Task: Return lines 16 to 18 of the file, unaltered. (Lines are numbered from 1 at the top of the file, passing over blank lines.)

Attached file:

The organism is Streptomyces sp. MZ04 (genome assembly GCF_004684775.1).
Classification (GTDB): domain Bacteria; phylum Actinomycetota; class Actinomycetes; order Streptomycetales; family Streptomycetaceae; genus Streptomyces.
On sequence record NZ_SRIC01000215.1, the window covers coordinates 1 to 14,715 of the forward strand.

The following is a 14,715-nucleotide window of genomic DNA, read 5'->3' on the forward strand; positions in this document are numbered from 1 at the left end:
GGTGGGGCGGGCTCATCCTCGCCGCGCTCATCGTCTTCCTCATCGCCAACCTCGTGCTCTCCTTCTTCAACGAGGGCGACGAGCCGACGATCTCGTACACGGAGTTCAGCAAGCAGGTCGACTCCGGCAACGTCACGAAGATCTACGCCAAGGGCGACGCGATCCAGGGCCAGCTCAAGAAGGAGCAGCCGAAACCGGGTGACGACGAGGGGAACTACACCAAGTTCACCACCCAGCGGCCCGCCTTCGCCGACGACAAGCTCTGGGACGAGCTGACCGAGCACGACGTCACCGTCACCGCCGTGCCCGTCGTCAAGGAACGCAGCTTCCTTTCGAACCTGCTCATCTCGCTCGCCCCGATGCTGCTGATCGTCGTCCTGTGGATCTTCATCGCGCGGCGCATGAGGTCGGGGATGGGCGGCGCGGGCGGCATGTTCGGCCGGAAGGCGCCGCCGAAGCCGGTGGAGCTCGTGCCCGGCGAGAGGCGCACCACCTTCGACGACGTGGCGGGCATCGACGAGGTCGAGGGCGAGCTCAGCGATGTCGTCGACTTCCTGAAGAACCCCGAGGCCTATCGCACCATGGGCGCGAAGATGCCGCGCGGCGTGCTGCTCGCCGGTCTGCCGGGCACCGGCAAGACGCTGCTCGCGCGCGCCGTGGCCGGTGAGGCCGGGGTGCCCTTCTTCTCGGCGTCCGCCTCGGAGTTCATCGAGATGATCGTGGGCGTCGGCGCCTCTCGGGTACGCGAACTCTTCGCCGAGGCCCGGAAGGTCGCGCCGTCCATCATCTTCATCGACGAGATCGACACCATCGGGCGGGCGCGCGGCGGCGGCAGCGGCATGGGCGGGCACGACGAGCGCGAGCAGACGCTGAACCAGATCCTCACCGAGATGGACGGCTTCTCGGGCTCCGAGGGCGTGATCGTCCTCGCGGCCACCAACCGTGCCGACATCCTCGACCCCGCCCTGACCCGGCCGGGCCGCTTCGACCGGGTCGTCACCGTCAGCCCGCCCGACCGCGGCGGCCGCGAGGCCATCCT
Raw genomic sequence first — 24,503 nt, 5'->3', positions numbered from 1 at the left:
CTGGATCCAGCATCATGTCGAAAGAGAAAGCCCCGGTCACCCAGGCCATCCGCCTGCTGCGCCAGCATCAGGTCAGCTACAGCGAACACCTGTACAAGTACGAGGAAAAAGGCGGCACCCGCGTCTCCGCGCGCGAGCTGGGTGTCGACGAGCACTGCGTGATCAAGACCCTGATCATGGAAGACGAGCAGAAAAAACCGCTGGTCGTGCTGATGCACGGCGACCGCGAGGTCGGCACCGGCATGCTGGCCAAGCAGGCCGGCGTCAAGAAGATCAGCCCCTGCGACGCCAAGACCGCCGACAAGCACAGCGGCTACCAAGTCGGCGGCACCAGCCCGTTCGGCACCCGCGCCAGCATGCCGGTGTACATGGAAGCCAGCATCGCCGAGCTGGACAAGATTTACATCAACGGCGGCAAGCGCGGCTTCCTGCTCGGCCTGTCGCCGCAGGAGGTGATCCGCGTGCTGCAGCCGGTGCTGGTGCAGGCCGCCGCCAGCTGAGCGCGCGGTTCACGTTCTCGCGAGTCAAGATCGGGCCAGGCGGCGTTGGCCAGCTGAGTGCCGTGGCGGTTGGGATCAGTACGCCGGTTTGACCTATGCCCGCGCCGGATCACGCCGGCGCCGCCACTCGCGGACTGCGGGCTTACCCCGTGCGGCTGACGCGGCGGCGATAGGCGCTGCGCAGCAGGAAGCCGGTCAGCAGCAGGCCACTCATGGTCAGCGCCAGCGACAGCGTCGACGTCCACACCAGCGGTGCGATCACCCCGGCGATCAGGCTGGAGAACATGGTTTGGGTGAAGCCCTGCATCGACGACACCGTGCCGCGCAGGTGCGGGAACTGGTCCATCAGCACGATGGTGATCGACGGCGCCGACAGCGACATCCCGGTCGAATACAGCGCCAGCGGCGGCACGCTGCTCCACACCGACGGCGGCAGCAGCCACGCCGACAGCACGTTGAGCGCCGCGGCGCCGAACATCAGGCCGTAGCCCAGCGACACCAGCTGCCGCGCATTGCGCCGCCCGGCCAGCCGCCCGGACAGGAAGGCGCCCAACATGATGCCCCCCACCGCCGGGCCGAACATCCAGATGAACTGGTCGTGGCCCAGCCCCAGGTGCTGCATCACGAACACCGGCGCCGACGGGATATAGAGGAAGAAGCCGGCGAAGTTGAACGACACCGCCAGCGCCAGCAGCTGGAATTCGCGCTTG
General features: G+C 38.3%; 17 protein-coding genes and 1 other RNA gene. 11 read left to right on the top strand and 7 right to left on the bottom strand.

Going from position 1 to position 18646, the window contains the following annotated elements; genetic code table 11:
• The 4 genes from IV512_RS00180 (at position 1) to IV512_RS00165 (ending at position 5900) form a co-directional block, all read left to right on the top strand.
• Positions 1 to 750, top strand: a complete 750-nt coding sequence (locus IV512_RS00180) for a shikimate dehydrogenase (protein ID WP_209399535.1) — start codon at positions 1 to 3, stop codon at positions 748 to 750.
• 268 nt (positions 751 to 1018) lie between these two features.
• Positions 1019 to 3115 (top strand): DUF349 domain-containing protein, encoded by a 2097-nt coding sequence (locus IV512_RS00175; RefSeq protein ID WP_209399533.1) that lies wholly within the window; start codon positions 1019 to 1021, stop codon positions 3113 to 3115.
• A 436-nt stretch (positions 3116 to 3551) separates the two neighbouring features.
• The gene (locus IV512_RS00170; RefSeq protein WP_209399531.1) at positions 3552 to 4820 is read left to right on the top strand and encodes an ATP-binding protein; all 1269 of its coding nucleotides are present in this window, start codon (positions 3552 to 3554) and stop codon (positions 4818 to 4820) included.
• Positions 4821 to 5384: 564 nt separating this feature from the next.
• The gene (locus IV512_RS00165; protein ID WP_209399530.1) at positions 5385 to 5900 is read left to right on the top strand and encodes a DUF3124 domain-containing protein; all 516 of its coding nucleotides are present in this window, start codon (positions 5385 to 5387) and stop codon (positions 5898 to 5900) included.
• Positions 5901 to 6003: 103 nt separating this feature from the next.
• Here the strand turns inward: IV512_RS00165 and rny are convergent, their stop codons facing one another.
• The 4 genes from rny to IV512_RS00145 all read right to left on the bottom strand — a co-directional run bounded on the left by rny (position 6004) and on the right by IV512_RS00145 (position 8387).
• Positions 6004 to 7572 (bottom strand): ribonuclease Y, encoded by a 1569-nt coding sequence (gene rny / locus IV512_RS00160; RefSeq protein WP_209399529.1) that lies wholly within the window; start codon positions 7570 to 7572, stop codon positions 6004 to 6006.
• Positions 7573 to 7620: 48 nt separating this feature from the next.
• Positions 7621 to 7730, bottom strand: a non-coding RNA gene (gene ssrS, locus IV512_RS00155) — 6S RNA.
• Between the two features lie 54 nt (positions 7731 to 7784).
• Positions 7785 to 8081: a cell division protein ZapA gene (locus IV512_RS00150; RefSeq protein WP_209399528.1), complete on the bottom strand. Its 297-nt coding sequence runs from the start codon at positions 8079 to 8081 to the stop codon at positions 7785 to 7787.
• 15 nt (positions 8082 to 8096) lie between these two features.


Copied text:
• Positions 4821 to 5384: 564 nt separating this feature from the next.
• The gene (locus IV512_RS00165; protein ID WP_209399530.1) at positions 5385 to 5900 is read left to right on the top strand and encodes a DUF3124 domain-containing protein; all 516 of its coding nucleotides are present in this window, start codon (positions 5385 to 5387) and stop codon (positions 5898 to 5900) included.
• Positions 5901 to 6003: 103 nt separating this feature from the next.